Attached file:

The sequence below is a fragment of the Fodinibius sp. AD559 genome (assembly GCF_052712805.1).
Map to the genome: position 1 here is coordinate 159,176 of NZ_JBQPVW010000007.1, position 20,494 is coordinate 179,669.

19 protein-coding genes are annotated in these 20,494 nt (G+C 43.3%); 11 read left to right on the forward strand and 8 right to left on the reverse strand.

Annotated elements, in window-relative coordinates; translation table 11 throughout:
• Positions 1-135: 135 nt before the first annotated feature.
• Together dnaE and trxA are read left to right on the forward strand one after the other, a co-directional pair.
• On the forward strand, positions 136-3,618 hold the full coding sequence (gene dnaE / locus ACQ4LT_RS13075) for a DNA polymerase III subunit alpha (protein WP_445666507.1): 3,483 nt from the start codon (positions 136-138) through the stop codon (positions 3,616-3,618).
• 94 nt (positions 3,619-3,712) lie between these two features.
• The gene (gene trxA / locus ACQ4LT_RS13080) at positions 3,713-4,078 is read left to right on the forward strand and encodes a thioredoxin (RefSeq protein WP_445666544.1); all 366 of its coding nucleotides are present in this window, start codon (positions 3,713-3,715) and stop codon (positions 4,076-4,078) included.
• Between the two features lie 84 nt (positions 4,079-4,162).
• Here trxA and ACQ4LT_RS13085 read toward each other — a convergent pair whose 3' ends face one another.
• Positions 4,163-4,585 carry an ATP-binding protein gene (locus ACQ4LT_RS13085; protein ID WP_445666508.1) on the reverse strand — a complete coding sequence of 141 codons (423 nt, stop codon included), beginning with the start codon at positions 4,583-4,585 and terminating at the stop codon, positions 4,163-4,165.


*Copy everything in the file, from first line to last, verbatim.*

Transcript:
The sequence below is a fragment of the Fodinibius sp. AD559 genome (assembly GCF_052712805.1).
Map to the genome: position 1 here is coordinate 159,176 of NZ_JBQPVW010000007.1, position 20,494 is coordinate 179,669.

19 protein-coding genes are annotated in these 20,494 nt (G+C 43.3%); 11 read left to right on the forward strand and 8 right to left on the reverse strand.

Annotated elements, in window-relative coordinates; translation table 11 throughout:
• Positions 1-135: 135 nt before the first annotated feature.
• Together dnaE and trxA are read left to right on the forward strand one after the other, a co-directional pair.
• On the forward strand, positions 136-3,618 hold the full coding sequence (gene dnaE / locus ACQ4LT_RS13075) for a DNA polymerase III subunit alpha (protein WP_445666507.1): 3,483 nt from the start codon (positions 136-138) through the stop codon (positions 3,616-3,618).
• 94 nt (positions 3,619-3,712) lie between these two features.
• The gene (gene trxA / locus ACQ4LT_RS13080) at positions 3,713-4,078 is read left to right on the forward strand and encodes a thioredoxin (RefSeq protein WP_445666544.1); all 366 of its coding nucleotides are present in this window, start codon (positions 3,713-3,715) and stop codon (positions 4,076-4,078) included.
• Between the two features lie 84 nt (positions 4,079-4,162).
• Here trxA and ACQ4LT_RS13085 read toward each other — a convergent pair whose 3' ends face one another.
• Positions 4,163-4,585 carry an ATP-binding protein gene (locus ACQ4LT_RS13085; protein ID WP_445666508.1) on the reverse strand — a complete coding sequence of 141 codons (423 nt, stop codon included), beginning with the start codon at positions 4,583-4,585 and terminating at the stop codon, positions 4,163-4,165.